Office of the Provost

June 26, 2018

After a 40-year Husky Experience, on to new adventures

Jerry Baldasty

On most mornings, I bike to work. Even on rainy days, it’s good to be outside and get a bit of exercise on the way to the office. For the past six years, I’ve passed the Communications building – where I spent most of my career as a faculty member — and headed across Red Square to Gerberding Hall.

However, on Monday, July 2, for the first morning in a long time, I won’t be biking in to work. My last day as provost is June 30.

While I have mixed feelings about retirement, I’m looking forward to new adventures in the months and years ahead. No guilt on my part: I cannot imagine a better successor than our new provost, Mark Richards, who begins his job July 1.

The UW has been my academic home since I was 17 years old – the place where I met my mentor Bill Ames who introduced me to a career in academia (something I had never imagined, growing up in Spokane). I earned my bachelor’s degree and later my Ph.D. from the UW. It’s where I have spent my career as a faculty member, chair, dean, vice provost and provost. It’s also the place where I have made lifelong friends and colleagues.

There is much I am proud of – and all of it accomplished through teams of faculty, staff and students – enhancing the Husky Experience, launching the Husky 100, mentoring and cultivating future academic leaders for the UW, the series of reports highlighting the great work by UW faculty and staff.

As an administrator for 16 years, and particularly as provost for the last three, I’ve had to make some difficult decisions. As I have done so, I have always sought advice from others –  faculty, staff, Faculty Senate, the Provost Advisory Council of Students, among many others – on these issues, because effective leadership does not happen in vacuum. With every decision, I have tried to keep in mind our students, faculty and staff, and what is best for the institution.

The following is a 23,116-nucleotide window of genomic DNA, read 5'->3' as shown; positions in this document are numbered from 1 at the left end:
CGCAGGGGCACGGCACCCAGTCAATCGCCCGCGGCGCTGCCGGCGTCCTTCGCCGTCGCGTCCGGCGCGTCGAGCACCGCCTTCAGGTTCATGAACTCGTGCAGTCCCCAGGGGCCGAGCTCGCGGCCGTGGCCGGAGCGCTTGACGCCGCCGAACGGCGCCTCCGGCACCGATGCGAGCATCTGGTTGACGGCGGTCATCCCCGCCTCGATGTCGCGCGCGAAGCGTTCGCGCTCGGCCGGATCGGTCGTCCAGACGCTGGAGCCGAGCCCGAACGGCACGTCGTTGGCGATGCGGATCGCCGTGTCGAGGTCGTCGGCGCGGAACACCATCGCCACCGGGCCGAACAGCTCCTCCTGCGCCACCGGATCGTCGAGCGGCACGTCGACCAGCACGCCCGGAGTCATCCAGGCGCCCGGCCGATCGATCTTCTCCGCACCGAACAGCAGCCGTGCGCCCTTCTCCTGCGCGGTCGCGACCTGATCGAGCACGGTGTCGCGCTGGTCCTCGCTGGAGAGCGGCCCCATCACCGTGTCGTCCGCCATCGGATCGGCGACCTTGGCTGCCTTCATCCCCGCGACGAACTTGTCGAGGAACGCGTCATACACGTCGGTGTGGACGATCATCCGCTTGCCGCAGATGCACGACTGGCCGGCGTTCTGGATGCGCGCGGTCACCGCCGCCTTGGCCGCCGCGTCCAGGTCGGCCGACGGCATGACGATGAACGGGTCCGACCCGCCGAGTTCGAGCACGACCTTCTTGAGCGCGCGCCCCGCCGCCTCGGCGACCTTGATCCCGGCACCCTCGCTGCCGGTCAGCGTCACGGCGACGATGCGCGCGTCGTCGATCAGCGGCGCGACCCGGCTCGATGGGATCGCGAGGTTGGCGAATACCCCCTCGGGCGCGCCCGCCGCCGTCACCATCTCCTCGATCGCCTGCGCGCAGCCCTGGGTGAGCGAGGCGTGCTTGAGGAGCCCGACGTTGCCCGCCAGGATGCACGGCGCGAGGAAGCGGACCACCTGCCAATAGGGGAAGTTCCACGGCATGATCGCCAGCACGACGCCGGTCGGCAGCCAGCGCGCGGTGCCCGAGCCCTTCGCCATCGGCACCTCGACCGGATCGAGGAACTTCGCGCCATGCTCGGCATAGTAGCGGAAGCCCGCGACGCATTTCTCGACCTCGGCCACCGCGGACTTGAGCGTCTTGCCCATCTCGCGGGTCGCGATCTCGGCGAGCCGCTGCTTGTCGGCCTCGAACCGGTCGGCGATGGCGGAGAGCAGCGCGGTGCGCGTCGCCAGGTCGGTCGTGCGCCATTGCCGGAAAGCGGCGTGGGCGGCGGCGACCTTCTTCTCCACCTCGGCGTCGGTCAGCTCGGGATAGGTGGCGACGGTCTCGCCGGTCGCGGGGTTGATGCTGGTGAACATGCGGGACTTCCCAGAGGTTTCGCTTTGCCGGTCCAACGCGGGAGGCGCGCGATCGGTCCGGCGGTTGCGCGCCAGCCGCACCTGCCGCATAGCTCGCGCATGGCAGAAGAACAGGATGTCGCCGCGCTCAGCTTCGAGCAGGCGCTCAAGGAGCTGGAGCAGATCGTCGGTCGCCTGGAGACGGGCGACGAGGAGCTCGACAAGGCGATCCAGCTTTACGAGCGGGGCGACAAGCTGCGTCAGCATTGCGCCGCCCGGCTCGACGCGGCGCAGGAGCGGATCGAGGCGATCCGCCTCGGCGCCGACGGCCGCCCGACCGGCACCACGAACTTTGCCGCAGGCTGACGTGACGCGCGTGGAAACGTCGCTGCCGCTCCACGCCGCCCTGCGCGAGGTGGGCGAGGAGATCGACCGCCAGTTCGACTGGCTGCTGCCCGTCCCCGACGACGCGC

I will miss much about the UW. I’ve always liked being in the middle of things, and that’s been both fascinating and challenging. I will miss some of that (especially the fascinating parts). I will especially miss the many colleagues with whom I’ve collaborated over the years. I’ve tried to thank many of you who have worked with me; but the number is great, and there hasn’t been time to reach out to everyone. So this is it: Thank you, all!

New adventures ahead! This autumn quarter, I am team teaching an undergraduate course on storytelling at the UW’s Leon Center in Spain. After that, who knows? Perhaps some volunteering, lots of recreational reading, cooking, and, of course, biking.

My parting advice is to look for the challenges, take on the tough work that needs to be addressed. But don’t do it alone. Ask others to join you.

My parting request is that you extend to our new provost the patience and support you have consistently given to me.


Thank you.